Ramon Santiago or Adam Everett: Who Should be the Tigers' Shortstop?

No NoContributor IMay 5, 2009

SEATTLE - APRIL 19:  Ramon Santiago #39 of the Detroit Tigers bats against the Seattle Mariners during the game on April 19, 2009 at Safeco Field in Seattle, Washington. (Photo by Otto Greule Jr/Getty Images)

Forget about the statistics as we reach the second month of the 2009 season. Instead, let's look at the pros and cons and decide who should be the starting shortstop for the Detroit Tigers.

This should be the toughest decision that manager Jim Leyland will face all year.

Ramon Santiago is an excellent fielder who has very good range and will give you decent numbers at the plate. Not to mention, he's a switch hitter.

Although Santiago has below-average power, he is a good contact hitter and draws a lot of walks. He is always a threat on the base paths and is an incredible athlete.

However, the cons with Santiago are his strikeouts and his health. Since his major league debut in 2002, he has played in only 378 games, and most have been in part-time roles.

Santiago's two seasons in Seattle were injury-plagued, which makes you wonder if he has the longevity to make it through a grueling Major League season in a full time role.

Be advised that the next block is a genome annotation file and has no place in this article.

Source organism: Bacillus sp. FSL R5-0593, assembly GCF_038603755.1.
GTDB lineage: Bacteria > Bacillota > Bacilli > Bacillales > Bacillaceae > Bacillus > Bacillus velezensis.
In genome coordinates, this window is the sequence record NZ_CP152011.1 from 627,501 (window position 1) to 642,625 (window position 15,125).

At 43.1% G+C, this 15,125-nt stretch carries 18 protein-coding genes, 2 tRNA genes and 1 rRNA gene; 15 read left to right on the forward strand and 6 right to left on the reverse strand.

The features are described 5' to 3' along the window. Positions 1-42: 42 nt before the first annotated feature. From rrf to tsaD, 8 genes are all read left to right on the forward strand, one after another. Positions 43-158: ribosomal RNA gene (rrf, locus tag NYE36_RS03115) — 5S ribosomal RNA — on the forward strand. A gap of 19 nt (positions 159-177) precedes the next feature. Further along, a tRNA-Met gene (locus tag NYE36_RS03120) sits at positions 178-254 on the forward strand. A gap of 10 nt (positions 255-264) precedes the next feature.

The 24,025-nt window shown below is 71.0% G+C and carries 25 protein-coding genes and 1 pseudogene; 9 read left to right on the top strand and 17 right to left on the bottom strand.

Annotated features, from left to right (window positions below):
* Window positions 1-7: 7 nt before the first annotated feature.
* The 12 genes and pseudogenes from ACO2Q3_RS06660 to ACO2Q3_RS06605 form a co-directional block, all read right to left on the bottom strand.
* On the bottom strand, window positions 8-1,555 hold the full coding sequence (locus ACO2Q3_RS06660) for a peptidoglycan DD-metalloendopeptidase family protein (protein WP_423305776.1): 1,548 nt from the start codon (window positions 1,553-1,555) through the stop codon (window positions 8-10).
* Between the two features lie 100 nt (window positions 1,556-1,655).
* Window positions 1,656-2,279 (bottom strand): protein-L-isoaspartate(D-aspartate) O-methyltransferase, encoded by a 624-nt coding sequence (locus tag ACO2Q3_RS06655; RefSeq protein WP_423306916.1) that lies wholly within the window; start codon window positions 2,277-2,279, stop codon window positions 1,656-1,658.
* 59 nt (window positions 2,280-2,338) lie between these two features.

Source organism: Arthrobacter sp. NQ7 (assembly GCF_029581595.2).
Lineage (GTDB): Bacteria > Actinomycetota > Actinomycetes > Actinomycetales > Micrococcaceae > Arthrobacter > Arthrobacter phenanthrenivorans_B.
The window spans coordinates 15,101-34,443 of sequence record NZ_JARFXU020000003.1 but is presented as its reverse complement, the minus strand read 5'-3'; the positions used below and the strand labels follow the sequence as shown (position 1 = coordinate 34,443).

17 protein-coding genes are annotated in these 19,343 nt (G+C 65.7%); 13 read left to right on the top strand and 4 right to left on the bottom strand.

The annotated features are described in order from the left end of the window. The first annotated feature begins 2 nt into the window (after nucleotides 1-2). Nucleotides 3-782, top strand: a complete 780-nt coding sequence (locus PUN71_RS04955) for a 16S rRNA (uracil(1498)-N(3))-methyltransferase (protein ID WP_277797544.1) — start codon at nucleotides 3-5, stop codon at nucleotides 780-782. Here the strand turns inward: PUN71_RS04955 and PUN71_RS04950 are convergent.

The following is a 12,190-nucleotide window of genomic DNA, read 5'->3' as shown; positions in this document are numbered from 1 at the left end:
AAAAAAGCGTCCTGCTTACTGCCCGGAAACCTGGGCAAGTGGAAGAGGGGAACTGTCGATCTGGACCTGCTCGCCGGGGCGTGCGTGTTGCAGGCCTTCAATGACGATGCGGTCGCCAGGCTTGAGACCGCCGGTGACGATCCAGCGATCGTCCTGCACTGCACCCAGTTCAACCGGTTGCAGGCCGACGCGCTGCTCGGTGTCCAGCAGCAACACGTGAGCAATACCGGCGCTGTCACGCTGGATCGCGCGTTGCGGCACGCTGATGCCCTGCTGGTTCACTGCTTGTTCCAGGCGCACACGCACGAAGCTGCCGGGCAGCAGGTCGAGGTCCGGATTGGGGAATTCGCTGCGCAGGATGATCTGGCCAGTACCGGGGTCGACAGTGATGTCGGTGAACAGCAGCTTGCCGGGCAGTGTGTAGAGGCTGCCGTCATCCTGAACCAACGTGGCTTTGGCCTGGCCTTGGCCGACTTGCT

Adam Everett is a top-notch fielder with range that could possibly rival the great Ozzie Smith. His abilities on the base paths are very good, but the appeal about Everett is his defense.

You will not find too many everyday shortstops who can rival Everett's abilities in the field. In spite of this, Everett possesses little power and struggles at the plate with runners in scoring position.

When it comes down to it, I believe you have to look at the back end of the lineup to make this decision. The difference is Santiago is historically pretty strong from the left side of the plate. That will probably generate more runs against right handed pitching with Santiago rather than Adam Everett. Take a look at what the lineup could look like facing right-handed starting pitchers, which will happen about 115 games:


1. Curtis Granderson CF—Left

2. Placido Polanco 2B—Right

3. Magglio Ordonez RF—Right

4. Miguel Cabrera 1B—Right

5. Carlos Guillen DH—Switch-hitter

6. Gerald Laird C—Right

7. Brandon Inge 3B—Right

8. Josh Anderson LF—Left

9. Ramon Santiago SS—Switch-hitter


Look at hitters eight through one. The Tigers would have three left-handed bats putting pressure on the pitchers and getting on base in front of hitters like Polanco, Ordonez, and the power-hitting phenom that is Miguel Cabrera.

This lineup would consistently score eight to 10 runs a game.

When in comes to decision time, Jim Leyland has to give Ramon Santiago a chance to showcase the back end of this Tigers lineup.